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Advice and guidance on coronavirus
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There is currently no evidence that pets or other domestic animals can be infected with the new coronavirus, now known as Covid-19, the World Small Animal Veterinary Association (WSAVA) has said.

Last week, the global association released an advisory document offering guidance, via a series of frequently asked questions, about the new virus – a move prompted partly by concern about reports of pet abandonment in China, where outbreaks of the virus have led to some cities being placed under effective lockdown.

Michael Lappin, chair of the WSAVA’s One Health committee, said vets should advise owners to keep their companion animals with them if they are self-quarantined and keep cats inside.

In addition, he said they should advise people to arrange care for any animals left at home if family or friends are hospitalised and to contact their vet immediately if they have questions or concerns.

Vets are also being urged to tell owners not to panic because it is highly unlikely that they could contract Covid-19 from their dog or cat, or that their companion animal could transmit the virus to people or other animals.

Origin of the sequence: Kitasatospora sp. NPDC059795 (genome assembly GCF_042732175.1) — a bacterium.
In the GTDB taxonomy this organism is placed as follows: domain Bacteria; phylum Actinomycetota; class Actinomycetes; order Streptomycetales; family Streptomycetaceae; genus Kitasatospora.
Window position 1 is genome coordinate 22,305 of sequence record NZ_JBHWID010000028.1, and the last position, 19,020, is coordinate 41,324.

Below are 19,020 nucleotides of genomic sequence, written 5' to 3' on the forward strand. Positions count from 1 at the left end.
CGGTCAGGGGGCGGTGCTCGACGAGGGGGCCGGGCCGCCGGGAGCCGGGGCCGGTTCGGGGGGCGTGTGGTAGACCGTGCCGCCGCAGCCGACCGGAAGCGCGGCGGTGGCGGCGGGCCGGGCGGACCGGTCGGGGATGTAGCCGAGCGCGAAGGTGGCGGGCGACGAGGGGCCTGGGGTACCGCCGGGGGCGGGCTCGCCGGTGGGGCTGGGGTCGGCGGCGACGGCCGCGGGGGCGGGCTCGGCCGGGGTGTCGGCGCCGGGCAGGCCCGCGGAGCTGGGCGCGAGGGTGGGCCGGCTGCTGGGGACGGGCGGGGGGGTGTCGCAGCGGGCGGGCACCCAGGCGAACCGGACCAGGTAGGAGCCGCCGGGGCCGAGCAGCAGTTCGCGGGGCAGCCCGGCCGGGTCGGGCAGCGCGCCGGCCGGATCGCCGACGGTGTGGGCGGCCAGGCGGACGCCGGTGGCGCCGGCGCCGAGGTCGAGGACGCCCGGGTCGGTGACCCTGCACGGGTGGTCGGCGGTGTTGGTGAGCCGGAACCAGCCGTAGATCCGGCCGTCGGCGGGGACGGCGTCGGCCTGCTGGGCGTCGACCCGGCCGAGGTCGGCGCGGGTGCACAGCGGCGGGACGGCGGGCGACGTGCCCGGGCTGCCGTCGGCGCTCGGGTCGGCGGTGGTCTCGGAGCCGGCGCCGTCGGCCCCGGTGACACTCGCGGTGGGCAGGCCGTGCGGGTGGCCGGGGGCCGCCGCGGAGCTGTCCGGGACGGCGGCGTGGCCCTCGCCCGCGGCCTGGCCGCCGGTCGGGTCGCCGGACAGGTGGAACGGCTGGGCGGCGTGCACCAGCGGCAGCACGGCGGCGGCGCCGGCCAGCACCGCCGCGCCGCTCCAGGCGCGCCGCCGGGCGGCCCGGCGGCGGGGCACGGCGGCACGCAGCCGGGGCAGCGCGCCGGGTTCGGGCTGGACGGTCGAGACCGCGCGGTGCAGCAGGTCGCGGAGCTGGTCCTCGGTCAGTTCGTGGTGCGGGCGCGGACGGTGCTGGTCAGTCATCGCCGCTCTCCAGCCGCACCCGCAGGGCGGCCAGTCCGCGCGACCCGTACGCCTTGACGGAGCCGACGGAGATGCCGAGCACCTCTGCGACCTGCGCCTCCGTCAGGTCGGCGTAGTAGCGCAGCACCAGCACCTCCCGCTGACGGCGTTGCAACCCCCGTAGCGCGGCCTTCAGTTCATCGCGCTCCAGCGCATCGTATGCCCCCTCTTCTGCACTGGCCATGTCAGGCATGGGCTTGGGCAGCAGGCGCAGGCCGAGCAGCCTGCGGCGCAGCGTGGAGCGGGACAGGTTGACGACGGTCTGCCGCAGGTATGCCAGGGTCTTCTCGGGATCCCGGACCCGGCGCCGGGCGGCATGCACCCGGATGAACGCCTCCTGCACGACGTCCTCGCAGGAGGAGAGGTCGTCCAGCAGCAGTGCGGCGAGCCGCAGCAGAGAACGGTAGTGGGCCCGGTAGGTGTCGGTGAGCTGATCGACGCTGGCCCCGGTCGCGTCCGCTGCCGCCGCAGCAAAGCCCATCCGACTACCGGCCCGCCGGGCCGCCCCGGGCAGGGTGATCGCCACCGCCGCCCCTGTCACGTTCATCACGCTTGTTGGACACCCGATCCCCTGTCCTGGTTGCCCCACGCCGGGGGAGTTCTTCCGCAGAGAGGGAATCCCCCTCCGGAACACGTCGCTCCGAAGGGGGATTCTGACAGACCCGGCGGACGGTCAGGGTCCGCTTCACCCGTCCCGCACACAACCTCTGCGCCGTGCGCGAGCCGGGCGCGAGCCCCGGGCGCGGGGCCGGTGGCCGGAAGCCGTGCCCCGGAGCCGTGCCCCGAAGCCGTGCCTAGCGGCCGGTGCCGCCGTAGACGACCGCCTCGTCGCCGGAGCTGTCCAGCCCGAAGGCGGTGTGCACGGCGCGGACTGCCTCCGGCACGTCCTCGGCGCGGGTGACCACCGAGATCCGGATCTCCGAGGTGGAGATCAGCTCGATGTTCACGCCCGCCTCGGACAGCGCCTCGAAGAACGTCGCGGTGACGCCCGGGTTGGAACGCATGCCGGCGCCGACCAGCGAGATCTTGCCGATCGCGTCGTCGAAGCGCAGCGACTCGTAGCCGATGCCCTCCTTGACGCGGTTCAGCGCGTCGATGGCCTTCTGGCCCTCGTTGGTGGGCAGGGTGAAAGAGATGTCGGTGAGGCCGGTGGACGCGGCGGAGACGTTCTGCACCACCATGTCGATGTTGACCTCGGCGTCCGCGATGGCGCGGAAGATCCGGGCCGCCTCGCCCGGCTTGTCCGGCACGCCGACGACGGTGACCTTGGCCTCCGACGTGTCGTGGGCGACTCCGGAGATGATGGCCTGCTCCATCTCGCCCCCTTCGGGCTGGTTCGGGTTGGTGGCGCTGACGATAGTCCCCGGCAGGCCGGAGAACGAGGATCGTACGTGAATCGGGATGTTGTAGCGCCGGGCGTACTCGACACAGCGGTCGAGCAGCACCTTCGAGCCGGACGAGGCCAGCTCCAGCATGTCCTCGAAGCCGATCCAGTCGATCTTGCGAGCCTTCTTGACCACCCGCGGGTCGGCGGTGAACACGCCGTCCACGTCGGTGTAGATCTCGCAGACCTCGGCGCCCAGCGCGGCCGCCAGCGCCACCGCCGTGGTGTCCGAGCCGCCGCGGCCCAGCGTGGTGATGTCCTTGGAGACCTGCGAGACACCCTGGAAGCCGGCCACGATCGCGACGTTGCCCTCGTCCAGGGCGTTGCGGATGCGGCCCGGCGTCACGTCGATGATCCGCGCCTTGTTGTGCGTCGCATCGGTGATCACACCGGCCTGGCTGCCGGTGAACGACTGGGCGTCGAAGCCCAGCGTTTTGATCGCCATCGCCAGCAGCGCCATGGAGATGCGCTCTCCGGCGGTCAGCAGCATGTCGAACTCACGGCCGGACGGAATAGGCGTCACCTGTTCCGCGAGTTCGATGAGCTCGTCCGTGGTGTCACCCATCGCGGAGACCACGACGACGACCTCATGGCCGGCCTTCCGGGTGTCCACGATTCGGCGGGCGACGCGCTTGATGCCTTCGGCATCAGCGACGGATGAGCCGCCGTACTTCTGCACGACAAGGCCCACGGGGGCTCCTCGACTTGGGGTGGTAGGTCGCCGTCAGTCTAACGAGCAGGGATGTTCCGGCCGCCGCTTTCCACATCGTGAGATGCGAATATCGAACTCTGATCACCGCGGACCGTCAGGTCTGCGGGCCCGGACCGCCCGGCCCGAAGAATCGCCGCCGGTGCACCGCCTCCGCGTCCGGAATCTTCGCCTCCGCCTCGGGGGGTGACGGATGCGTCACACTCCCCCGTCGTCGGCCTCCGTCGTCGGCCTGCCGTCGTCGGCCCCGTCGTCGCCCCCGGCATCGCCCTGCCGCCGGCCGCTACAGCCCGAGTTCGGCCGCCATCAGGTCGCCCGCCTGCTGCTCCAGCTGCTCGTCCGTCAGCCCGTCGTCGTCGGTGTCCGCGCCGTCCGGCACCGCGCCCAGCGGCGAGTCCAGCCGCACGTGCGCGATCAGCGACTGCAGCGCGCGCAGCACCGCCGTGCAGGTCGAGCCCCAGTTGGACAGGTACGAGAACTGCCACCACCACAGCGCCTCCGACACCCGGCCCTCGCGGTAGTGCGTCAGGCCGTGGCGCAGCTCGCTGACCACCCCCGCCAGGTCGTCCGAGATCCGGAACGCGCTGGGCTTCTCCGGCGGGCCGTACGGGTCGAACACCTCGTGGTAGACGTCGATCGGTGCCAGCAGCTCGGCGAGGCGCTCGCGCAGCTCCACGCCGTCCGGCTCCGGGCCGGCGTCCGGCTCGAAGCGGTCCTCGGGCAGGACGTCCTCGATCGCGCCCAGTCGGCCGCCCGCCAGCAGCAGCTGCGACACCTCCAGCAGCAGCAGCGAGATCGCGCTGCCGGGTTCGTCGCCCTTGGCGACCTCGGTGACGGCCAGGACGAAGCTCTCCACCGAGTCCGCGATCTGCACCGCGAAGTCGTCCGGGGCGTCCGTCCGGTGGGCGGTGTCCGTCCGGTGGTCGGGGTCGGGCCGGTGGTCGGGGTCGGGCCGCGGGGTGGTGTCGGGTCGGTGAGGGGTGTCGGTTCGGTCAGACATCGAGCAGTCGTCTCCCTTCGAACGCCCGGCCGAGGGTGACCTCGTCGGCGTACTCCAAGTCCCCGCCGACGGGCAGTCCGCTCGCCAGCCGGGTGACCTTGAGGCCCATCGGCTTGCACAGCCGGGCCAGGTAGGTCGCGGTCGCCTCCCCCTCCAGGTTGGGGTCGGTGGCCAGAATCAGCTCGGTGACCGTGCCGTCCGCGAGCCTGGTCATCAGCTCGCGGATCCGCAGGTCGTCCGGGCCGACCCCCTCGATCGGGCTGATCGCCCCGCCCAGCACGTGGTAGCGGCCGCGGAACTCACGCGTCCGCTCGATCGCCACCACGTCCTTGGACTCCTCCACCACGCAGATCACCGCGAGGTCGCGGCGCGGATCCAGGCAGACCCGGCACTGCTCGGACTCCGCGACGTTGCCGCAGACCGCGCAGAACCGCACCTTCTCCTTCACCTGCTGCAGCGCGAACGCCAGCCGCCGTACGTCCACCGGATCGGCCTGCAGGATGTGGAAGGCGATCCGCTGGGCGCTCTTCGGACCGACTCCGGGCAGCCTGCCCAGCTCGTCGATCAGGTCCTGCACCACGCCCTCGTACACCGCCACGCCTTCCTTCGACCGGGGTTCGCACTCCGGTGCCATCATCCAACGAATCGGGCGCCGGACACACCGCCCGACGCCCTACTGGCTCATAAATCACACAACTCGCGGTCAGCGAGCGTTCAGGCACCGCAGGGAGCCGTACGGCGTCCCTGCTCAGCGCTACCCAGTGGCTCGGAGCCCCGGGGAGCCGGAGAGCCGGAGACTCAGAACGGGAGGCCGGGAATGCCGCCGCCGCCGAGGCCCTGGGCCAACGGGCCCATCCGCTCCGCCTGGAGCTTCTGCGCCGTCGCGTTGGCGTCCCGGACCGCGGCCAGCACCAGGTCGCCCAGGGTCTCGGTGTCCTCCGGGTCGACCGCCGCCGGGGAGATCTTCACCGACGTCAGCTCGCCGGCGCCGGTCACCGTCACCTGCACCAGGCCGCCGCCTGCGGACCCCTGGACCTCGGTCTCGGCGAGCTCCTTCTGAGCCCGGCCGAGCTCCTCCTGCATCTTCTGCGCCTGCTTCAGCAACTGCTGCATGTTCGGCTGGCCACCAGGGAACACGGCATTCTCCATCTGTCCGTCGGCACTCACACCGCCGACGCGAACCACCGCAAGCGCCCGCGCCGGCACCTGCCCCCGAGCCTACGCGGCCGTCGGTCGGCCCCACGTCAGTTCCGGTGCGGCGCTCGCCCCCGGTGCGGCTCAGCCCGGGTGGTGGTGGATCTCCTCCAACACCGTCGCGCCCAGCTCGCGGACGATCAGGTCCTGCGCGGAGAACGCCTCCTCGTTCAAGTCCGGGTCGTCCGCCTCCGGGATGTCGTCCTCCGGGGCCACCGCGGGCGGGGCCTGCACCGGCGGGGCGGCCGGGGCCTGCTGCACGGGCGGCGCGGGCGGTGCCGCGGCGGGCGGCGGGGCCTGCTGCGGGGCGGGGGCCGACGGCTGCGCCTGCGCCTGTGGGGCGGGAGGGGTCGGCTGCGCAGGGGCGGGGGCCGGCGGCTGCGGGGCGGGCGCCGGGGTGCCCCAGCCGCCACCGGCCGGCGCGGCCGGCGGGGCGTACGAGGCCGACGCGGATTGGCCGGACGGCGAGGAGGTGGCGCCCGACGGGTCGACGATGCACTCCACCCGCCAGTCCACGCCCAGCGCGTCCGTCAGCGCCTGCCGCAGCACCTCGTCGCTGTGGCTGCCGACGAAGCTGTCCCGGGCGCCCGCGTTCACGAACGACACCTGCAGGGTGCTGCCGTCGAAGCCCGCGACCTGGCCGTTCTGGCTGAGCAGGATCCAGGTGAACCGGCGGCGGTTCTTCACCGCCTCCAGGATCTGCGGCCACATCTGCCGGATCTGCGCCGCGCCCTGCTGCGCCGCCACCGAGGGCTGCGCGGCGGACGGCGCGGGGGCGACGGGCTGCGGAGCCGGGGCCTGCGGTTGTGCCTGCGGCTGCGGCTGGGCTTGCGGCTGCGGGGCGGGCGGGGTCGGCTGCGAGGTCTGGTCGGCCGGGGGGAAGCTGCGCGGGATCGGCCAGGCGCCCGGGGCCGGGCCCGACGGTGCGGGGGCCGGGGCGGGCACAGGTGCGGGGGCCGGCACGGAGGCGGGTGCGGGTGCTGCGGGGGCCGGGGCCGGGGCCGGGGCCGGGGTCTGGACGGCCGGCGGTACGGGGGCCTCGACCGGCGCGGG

The advisory document also cautions vets against using vaccines against canine enteric coronavirus, which are available in some global markets, in the hope that they may offer some cross-protection against Covid-19. There is no evidence for this, as the new virus is a distinctly different coronavirus variant.

There is still much we don’t know about coronavirus

WSAVA president Shane Ryan said there was ‘still much we don’t know’ about the virus, adding that the association was ‘concerned for animal welfare with reports of animals being abandoned or killed because their owners fear that they might carry the virus.

‘There is no evidence that this is necessary and we urge our members to ensure owners follow our guidance and keep themselves and their companion animals safe.’

The WSAVA guidance document is available at https://bit.ly/2SDXe61

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